How homesteading can make you a better mother
In honor of mother’s day coming up, we’re going to talk about how homesteading can make you a better mother. This isn’t a “how-to” or “DIY” post. Hell, it might not even be a considered a homesteading post. For now, we’ll call it a “Mama’s Empowerment” post because I think that’s enough.
How homesteading can teach you skills to enable you to be the best mother you can.
I was hoping to be a mother in 2020. Then came along a global health crisis so we decided to put those plans on pause. Either way, I look forward to raising free-range kids on my homestead one day. And I know I’ll be ready.
I’m not a homesteading mama yet…
but I hope to be one day. Ever since I can remember, I’ve wanted to be a mom. It’s the only thing I’ve ever been consistently sure of, actually. Now I’m sure that homesteading can make you a better mother, and I can’t wait!
One part of this homesteading journey that I’m constantly inspired by are all the homesteading mamas out there getting up early in the morning and tending to the livestock, gardens, fruit trees, making their own products, really just doin’ the dang thing, all while raising (often times than not) multiple children.
A few of my favorite homestead mamas to follow:
One of my very favorite families to see is Five Mary’s Farms. Her kids are all so independent from what I’ve seen on her Instagram stories and it just makes me smile every time she puts up a new clip of one of her girls feeding a cow or picking up eggs.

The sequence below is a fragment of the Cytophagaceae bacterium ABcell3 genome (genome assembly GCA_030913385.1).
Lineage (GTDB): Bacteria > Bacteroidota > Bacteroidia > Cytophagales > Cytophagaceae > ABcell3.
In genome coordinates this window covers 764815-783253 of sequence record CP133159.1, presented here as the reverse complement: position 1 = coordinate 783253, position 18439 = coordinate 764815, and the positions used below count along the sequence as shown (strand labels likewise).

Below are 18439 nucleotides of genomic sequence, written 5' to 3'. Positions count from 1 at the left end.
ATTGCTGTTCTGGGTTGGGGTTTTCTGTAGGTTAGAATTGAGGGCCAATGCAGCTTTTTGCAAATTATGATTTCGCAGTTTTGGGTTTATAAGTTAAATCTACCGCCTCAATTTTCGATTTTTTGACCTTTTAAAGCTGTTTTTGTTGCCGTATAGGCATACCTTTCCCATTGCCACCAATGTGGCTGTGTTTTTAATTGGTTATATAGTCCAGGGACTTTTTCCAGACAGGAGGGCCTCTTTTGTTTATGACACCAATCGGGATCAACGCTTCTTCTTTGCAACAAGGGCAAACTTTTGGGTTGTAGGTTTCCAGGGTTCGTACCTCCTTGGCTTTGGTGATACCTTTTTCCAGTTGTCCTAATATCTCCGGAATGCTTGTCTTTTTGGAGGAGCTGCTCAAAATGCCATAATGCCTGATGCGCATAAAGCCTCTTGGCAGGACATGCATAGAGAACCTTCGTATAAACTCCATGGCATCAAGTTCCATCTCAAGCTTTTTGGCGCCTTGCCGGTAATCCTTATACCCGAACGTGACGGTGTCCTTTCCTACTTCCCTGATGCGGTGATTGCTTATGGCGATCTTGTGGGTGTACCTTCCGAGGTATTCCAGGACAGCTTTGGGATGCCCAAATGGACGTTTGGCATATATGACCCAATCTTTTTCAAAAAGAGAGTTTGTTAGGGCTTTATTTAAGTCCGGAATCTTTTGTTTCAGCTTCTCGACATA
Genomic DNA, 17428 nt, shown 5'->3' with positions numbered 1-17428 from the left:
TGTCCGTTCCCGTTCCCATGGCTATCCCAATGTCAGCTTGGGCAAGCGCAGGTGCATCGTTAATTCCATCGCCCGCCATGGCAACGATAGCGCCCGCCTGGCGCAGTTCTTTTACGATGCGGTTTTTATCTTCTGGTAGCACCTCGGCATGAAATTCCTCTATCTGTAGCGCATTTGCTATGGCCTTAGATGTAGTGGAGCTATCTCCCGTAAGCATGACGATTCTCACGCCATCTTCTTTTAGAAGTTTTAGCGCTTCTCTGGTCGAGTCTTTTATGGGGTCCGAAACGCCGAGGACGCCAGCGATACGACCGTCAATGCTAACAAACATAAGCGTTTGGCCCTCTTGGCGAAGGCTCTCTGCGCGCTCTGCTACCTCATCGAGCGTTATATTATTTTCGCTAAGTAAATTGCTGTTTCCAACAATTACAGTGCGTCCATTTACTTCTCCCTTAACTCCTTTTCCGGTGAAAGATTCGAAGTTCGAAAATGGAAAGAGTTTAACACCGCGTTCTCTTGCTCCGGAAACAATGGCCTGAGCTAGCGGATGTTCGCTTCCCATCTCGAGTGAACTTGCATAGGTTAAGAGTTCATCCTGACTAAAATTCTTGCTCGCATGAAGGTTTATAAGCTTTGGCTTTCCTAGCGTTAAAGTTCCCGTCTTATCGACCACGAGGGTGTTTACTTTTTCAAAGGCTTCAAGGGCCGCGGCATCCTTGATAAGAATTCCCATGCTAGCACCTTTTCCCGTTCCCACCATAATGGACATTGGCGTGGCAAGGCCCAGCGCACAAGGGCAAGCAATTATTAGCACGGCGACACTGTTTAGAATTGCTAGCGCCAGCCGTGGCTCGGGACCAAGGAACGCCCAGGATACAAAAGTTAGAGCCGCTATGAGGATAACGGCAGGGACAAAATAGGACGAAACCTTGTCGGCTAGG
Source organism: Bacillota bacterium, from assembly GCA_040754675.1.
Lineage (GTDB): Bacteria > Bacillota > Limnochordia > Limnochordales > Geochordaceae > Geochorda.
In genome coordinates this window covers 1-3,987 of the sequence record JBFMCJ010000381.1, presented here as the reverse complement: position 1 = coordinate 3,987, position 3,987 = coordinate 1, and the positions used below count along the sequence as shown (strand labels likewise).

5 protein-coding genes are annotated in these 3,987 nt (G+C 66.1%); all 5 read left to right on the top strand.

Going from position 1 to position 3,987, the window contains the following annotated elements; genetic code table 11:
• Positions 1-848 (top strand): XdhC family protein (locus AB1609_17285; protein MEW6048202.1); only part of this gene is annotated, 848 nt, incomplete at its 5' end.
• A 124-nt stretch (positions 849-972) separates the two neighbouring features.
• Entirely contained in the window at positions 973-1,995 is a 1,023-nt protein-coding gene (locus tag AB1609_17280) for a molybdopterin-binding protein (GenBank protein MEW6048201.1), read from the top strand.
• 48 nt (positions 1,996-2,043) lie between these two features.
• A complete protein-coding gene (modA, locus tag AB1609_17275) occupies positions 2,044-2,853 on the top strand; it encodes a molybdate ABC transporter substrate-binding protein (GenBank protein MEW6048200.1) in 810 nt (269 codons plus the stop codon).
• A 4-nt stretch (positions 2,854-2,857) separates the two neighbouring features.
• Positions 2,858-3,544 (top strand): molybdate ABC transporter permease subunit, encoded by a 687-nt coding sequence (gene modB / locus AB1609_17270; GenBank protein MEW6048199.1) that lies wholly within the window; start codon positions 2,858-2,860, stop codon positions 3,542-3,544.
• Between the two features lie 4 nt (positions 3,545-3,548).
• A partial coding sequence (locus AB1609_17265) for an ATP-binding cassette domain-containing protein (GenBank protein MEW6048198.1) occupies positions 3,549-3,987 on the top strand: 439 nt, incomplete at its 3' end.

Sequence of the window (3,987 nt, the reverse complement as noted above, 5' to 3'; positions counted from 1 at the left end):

Some other families that are family homesteading inspirations for me are Weed ‘Em and Reap, The Wannabe Homesteader, and Celebrating a Simple Life: Salt in my Coffee.
Celebrating a Simple Life: Salt in my Coffee is recently the largest inspiration because (watch out, honesty hour comin’ it) I’m using her eBook “Zero to 10,000 Pageviews” to grow my blog and I can not believe she did all of this while raising two children and a homestead because IT IS HARD. And to think she did it all without knowing.
Seriously, I’m using her manual and still think it’s hard. Imagine!
These are most definitely not the only homesteading mamas out there. There are hundreds of them and, quite frankly, I don’t think they get enough praise.
When people ask how to make yourself a better mother, they never say “start a homestead!”. Here’s why I think this lifestyle is going to make me into a badass mama one day.
RESPONSIBILITY makes you a better mother
I’ve always been fairly responsible. Often, I’m told I’m an “old soul”. As far back as I can remember I’ve made lists to stay organized, kept a scheduling book, labeled everything that could ever be labeled, color-coordinated my closet…okay maybe I just sound neurotic but we’re just going to call it responsible.
Homesteading has taken my sense of responsibility to a whole new level. I have 40 chickens, 11 ducks, now 11 rabbits (we had babies!), 2 dogs, 1 cat, and a husband that depends on me.
*insert woman empowerment hashtag here*
My husband works full-time so I’m a full-timer here at the homestead. It can be so daunting at times knowing that I’ve taken on 66 mouths to feed. But what I do know is that when it comes time for me to have children, I won’t have to worry about wondering if I’m up for the responsibility.